“Good. I’m glad it’s not just you.”

“You might clear me of hallucinating, but I don’t even want to think about his take on it.”

“You didn’t talk it out?”

Hannah shook her head. “I was a smidge upset, and then Buster came, so no.” She stood up. “Let’s go for another swim before Bryan gets back.”

A few minutes later the fickle ocean had them both laughing. Good natured fun heated her cheeks. The waves stroked her lotion into coconut scented beads. She didn’t care. The beach always took away her troubles, if only for a little while.

I hope you enjoyed the snippet based on the word prompt number. Thanks for stopping by. Please visit the other fabulous authors at Tuesday Tales.

Cheers & Happy Reading!
Flossie Benton Rogers, Conjuring the Magic in Romance

Fae Friday: Rune of the Day – Inguz

Inner self, higher self, higher power, spirit, angels, goddess, fae, source. There are many names for the sacred wisdom threaded throughout our reality. My old metaphysical teacher called it Spirit, and that’s how I tend to refer to it most times. We can call on the underlying wisdom to guide us. How does it answer? The ways are countless, and one way is rune casting. This is an ancient method from the frozen north, used by Vikings and other Germanic cultures. Runes shine a light on the ripe possibilities of the moment. A casting also comes in many patterns and forms. In the old days one who practiced the magic of runes was called a Vitka. For a swift reading, I draw one rune.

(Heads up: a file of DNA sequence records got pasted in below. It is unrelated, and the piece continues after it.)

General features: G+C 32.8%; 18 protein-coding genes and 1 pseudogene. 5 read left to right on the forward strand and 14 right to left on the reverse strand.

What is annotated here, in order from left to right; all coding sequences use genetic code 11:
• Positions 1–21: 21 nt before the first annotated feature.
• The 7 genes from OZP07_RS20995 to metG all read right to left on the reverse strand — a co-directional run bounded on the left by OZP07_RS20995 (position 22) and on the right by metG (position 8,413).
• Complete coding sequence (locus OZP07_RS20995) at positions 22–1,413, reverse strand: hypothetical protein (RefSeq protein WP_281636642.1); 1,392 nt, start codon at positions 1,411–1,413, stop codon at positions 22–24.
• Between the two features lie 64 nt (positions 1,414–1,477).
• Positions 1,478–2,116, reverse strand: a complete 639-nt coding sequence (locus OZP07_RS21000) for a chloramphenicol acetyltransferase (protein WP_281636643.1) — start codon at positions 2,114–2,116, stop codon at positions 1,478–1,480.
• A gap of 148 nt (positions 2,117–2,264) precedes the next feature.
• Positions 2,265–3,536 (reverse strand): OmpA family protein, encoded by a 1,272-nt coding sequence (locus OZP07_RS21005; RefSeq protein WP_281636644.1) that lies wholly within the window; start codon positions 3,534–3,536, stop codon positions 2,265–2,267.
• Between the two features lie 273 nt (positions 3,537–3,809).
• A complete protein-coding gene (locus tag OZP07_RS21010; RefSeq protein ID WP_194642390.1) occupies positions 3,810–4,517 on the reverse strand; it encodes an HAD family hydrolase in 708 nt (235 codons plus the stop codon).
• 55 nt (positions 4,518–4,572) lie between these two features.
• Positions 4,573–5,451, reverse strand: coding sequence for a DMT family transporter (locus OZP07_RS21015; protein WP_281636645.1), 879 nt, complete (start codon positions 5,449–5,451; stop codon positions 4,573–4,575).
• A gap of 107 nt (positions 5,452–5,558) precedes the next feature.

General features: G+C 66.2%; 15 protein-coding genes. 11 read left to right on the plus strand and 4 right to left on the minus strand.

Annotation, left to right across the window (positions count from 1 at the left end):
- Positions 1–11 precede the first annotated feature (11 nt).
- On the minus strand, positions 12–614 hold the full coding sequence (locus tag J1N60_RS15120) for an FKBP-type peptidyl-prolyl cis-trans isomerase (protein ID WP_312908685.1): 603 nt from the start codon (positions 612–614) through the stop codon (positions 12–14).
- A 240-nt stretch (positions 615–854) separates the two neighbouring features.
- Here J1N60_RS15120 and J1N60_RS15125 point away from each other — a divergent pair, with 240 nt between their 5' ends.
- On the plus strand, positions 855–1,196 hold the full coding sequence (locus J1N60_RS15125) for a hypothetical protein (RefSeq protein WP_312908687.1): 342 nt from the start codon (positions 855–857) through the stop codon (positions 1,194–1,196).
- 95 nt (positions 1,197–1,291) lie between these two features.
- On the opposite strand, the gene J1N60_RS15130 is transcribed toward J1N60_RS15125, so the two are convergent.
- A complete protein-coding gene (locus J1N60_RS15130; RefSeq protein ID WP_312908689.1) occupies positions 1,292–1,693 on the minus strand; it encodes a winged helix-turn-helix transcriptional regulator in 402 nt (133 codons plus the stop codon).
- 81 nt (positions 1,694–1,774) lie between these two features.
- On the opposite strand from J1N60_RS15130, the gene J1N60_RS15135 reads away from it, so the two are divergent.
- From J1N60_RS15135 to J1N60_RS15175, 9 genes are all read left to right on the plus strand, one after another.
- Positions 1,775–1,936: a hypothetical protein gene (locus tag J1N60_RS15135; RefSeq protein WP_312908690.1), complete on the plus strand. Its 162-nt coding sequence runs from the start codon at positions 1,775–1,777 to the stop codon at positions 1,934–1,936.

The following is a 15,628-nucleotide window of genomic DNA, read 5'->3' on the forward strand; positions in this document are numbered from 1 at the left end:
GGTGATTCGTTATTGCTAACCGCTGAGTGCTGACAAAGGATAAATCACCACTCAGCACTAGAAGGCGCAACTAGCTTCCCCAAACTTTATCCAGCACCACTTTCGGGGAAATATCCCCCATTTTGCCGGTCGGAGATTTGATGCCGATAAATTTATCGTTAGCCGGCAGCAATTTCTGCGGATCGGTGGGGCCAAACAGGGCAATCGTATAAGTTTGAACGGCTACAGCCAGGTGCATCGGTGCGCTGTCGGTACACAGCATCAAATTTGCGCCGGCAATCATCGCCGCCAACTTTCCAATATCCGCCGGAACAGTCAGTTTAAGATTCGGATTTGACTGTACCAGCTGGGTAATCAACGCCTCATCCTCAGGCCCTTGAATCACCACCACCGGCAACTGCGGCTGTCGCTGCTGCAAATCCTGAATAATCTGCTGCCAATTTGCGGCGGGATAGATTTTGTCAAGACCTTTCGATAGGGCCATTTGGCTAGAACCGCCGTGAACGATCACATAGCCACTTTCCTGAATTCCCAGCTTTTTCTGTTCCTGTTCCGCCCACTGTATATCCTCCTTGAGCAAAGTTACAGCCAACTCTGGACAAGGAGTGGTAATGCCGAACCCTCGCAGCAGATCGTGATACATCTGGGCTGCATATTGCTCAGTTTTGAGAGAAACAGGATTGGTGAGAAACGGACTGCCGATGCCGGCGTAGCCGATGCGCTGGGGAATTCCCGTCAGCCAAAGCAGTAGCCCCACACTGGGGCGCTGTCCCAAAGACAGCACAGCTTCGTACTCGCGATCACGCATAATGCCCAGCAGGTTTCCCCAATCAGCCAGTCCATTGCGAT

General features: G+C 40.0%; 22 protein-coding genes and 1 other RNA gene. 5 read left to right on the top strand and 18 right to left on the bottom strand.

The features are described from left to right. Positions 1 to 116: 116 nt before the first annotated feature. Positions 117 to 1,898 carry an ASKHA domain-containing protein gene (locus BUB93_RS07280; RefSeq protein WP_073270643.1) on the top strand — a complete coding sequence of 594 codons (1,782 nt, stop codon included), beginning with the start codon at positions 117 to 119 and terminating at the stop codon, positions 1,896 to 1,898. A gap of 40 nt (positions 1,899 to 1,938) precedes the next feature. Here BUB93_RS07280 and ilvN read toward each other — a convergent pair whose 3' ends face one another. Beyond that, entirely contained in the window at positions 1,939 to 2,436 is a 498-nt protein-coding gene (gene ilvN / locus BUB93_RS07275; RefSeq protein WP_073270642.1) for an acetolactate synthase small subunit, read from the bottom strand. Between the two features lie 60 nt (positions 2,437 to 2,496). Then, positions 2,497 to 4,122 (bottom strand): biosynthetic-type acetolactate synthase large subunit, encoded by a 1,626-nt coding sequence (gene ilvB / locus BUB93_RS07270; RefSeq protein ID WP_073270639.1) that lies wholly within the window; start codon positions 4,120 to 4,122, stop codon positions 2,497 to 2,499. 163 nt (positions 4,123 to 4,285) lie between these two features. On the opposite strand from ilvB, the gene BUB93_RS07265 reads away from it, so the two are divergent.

I close my eyes and ask Spirit for guidance, for a message. What do I need to know at this time? From my bag of amethyst runes, I draw forth a single stone. I listen with open mind and heart.

The Binding of Fenris by D Hardy (Public Domain) via Wikimedia

Today I draw Inguz. Its shape is that of an X standing on top of another X. Part of the traditional Germanic Futhark or runic alphabet, it is one of the eight runes under the patronage of the warrior god Tyr. Lately my runic messages seem to be predominantly of Tyr’s Eight. Tyr shines in our minds as the god who bound the monstrous wolf Fenrir, losing a hand in the process.